A year without fresh vegetables from the backyard is like a year without sunshine. It's virtually impossible for a dedicated organic farmer/gardener to go without those tried and true easy-to-grow staples in the backyard to pick for dinner. I really liked Michaux Mayhem's link on their blog, Living the Frugal Life. Kate had a post about a book entitled the Resilient Gardener which is basically about surviving on what you grow, but it gave me an idea about not being so fussy in the garden and spending too much time on certain things. Kate mentions a part of the book that caught my eye which gave me an idea of not working too hard in my own garden:
Even more do I appreciate her frank admission that not everything is worth doing well, or even doing at all. What she terms selective sloppiness appeals to my sensibilities. This is a book that will help you find the sweet spot between maximum productivity and minimum labor. If you want advice on how to make your gardens a beautiful, weed-free show place, this isn't it.
Until last year when my mother became ill, I've always been a neat freak in the backyard. Every weed had to be pulled and row perfectly spaced. There had to be beds of straw or compost between all rows to keep weeds at bay, and even the design had to be aesthetically appealing. No more! This year, I'm just sticking the seeds and plants in the ground paying attention only to crop rotation to keep disease at bay. Obviously, if the weeds start sapping moisture and energy from the vegetables, I'll pull them, but many weeds will now be left to grow to become bad-bug food. I won't have as big a garden either. Here's the plan for now:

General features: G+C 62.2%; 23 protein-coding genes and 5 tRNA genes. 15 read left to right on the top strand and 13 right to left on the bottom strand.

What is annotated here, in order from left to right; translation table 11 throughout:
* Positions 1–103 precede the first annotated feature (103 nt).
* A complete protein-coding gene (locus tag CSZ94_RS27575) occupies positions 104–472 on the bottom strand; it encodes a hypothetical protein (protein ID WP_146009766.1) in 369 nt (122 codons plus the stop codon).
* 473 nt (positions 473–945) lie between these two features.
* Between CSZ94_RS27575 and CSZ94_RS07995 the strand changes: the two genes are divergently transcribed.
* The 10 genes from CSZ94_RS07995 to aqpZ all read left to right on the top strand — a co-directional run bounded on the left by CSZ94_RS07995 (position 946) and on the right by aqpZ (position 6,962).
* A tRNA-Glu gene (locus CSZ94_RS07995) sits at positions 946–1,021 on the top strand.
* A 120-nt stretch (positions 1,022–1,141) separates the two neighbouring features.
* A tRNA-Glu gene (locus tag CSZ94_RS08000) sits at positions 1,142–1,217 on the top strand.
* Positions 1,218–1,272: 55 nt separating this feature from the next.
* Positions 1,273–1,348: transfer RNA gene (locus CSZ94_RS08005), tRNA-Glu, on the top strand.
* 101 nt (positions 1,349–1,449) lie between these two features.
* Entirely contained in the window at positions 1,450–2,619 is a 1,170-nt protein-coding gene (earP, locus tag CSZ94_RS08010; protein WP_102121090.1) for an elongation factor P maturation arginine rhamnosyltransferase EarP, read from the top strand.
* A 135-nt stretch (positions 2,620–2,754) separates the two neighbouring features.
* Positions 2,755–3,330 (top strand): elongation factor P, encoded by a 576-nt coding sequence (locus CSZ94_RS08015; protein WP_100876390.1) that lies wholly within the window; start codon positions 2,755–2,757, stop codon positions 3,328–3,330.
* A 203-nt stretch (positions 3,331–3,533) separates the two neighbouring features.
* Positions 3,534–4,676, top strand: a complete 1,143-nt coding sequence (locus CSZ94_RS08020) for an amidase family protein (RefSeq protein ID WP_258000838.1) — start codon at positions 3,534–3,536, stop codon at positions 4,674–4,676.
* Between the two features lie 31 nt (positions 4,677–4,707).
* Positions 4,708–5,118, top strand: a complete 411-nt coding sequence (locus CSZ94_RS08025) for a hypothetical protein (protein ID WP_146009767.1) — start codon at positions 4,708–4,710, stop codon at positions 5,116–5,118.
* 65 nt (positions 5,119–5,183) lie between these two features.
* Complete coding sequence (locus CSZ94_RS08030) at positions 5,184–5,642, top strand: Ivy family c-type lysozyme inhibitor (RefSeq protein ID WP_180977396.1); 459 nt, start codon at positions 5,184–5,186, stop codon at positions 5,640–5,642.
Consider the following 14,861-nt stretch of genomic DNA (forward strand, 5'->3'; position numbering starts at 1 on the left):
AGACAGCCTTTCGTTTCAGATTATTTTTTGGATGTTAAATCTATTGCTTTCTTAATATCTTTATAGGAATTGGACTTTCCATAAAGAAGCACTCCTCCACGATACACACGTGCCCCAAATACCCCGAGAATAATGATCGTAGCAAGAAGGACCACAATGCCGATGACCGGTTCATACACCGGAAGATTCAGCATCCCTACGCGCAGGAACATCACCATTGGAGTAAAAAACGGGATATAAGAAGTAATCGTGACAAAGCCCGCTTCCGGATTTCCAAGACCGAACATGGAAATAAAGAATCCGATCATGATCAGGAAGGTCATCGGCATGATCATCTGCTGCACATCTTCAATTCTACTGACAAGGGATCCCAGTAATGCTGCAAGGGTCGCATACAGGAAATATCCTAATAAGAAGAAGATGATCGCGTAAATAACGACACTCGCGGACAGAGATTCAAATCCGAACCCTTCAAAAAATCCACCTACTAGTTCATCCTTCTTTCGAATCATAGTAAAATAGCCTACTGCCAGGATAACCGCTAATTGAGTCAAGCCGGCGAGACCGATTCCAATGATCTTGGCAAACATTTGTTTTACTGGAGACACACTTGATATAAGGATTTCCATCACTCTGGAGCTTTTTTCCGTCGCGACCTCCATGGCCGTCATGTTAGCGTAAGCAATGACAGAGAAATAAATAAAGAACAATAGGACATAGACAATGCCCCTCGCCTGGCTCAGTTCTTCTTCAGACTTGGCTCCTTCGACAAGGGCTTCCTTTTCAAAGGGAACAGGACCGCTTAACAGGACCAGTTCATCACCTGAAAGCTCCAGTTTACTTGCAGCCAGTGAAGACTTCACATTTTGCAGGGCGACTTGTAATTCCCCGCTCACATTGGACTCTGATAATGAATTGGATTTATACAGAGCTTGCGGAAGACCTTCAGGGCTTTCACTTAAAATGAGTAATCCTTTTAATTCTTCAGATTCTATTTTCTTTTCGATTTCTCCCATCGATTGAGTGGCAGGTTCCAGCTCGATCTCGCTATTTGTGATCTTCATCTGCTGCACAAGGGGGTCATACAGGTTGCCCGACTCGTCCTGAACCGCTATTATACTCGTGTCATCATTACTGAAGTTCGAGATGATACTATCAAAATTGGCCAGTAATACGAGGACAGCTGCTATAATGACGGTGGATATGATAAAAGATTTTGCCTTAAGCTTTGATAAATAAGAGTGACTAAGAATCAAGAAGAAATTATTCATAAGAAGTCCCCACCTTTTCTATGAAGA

One or two tomato plants
3 bell pepper plants
Maybe there will be a few more, but this should keep the old girl happy and still riding her bike. Growing to store and harvest can wait until retirement.